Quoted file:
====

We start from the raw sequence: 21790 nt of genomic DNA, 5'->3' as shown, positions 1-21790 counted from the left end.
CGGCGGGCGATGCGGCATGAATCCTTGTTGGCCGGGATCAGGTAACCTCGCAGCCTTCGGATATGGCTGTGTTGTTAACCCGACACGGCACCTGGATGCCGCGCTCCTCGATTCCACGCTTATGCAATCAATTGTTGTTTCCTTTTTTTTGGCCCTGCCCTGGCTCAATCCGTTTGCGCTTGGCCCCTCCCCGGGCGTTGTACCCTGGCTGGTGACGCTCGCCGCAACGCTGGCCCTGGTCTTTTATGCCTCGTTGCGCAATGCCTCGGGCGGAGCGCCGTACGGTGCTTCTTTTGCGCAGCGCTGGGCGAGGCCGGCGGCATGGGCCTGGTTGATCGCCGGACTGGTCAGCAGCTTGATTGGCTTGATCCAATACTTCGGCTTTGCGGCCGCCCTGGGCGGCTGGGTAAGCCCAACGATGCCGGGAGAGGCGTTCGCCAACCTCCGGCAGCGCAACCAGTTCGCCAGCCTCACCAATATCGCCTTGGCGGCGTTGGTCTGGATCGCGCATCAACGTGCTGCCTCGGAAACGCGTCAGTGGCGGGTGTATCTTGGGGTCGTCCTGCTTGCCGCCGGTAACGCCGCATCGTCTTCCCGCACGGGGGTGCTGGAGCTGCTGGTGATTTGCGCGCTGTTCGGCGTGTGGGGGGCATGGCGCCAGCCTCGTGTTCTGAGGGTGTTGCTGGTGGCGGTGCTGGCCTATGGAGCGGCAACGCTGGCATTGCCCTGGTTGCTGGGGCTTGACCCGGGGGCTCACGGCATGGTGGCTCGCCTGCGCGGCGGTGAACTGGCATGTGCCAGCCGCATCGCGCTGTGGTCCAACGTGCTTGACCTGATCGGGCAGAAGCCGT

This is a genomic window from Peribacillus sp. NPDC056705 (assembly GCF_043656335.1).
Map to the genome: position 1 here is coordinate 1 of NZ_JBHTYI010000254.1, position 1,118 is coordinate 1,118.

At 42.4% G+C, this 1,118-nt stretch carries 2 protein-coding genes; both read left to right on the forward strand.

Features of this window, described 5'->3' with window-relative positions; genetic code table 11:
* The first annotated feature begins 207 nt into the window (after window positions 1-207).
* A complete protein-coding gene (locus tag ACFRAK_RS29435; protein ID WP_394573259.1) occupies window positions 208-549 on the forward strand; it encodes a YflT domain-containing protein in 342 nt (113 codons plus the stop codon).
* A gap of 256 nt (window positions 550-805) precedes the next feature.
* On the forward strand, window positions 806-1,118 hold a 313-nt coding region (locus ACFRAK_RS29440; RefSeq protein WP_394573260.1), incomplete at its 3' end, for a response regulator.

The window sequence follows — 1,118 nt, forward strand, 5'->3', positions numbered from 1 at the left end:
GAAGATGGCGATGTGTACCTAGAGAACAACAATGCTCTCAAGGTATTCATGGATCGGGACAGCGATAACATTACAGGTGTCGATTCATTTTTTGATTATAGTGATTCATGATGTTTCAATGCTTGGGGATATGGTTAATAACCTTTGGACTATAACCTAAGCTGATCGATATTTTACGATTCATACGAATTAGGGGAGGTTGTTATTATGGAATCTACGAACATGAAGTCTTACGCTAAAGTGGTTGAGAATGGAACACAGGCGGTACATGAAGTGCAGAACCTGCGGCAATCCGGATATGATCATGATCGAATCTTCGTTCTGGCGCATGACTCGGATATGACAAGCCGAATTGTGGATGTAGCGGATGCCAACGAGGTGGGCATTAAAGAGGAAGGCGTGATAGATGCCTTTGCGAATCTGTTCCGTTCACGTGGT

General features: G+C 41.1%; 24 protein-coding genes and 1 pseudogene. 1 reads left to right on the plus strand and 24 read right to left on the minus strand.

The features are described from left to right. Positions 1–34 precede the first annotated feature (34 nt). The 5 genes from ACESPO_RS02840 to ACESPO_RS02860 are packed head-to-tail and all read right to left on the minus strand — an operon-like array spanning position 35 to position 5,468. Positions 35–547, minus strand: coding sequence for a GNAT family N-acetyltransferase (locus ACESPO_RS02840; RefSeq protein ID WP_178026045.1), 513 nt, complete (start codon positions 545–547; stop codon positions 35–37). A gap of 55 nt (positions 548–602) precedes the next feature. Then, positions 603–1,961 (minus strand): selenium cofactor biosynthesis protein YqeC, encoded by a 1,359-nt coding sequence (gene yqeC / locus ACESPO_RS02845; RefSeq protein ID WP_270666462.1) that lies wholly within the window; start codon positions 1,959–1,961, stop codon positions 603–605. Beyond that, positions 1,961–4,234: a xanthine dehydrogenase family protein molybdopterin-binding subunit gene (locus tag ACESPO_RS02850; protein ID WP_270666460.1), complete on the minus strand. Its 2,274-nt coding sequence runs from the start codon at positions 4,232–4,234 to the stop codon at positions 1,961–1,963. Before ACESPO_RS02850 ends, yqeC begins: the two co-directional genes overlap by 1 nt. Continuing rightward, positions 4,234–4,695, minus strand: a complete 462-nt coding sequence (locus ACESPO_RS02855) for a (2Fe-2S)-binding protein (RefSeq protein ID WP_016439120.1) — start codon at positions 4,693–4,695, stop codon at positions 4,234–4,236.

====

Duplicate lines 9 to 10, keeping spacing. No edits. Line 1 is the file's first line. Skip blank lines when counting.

* A gap of 256 nt (window positions 550-805) precedes the next feature.
* On the forward strand, window positions 806-1,118 hold a 313-nt coding region (locus ACFRAK_RS29440; RefSeq protein WP_394573260.1), incomplete at its 3' end, for a response regulator.